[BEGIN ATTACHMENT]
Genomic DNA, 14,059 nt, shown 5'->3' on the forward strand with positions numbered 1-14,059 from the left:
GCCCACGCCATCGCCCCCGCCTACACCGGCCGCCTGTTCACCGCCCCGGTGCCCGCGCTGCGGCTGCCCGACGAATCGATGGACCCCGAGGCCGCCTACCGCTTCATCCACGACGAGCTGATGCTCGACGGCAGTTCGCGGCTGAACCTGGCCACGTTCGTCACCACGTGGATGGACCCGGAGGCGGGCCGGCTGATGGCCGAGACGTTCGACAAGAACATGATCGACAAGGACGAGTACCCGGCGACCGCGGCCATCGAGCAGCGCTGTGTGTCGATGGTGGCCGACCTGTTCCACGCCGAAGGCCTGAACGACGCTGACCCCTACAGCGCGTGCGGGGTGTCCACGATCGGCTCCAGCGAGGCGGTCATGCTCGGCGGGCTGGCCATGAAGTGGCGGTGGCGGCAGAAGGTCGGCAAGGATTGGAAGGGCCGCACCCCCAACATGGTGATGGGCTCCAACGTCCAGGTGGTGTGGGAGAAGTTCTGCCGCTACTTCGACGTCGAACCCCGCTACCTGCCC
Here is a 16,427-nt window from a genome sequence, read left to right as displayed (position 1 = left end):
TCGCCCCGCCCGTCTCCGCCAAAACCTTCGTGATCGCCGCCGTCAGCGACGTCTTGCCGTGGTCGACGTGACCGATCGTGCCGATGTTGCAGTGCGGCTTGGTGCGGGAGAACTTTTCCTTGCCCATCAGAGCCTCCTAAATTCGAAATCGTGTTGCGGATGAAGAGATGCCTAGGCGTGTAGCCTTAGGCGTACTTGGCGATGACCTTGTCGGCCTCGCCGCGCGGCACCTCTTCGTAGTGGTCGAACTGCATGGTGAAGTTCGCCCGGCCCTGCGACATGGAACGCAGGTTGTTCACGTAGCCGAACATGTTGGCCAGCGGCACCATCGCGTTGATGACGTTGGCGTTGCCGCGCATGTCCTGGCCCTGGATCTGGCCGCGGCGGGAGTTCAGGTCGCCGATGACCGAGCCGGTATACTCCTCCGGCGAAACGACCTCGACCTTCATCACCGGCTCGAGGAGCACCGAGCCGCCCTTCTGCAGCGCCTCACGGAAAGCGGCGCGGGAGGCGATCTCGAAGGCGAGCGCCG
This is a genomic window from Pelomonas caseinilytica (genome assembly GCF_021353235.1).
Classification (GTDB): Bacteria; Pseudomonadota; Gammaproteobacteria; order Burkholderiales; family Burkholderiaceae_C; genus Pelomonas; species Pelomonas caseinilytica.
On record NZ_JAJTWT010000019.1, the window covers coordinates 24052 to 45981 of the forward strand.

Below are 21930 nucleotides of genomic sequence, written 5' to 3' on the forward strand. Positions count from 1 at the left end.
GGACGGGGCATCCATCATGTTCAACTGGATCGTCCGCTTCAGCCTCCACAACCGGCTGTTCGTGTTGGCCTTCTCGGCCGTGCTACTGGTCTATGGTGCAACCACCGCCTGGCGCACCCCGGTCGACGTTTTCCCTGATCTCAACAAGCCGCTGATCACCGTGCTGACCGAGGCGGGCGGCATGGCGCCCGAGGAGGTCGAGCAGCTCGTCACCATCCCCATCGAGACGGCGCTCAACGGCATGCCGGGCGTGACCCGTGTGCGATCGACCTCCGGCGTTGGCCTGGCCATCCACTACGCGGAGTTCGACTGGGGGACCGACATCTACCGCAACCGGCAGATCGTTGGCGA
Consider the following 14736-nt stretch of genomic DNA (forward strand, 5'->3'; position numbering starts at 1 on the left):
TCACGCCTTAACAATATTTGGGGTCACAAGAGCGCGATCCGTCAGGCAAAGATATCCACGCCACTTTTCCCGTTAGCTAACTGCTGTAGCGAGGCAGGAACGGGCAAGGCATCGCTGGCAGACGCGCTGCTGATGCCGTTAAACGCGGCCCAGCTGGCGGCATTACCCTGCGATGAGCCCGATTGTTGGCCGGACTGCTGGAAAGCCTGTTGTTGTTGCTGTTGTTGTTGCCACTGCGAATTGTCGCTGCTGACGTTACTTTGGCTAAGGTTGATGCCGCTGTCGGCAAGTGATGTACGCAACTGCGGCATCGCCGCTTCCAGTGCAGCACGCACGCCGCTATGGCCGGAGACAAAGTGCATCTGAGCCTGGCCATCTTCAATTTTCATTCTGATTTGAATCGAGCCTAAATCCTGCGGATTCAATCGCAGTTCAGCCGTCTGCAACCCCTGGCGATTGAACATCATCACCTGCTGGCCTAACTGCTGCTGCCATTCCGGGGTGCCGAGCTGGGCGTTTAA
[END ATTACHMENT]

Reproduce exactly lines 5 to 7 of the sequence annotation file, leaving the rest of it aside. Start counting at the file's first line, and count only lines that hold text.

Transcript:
This is a genomic window from Pelomonas caseinilytica (genome assembly GCF_021353235.1).
Classification (GTDB): Bacteria; Pseudomonadota; Gammaproteobacteria; order Burkholderiales; family Burkholderiaceae_C; genus Pelomonas; species Pelomonas caseinilytica.
On record NZ_JAJTWT010000019.1, the window covers coordinates 24052 to 45981 of the forward strand.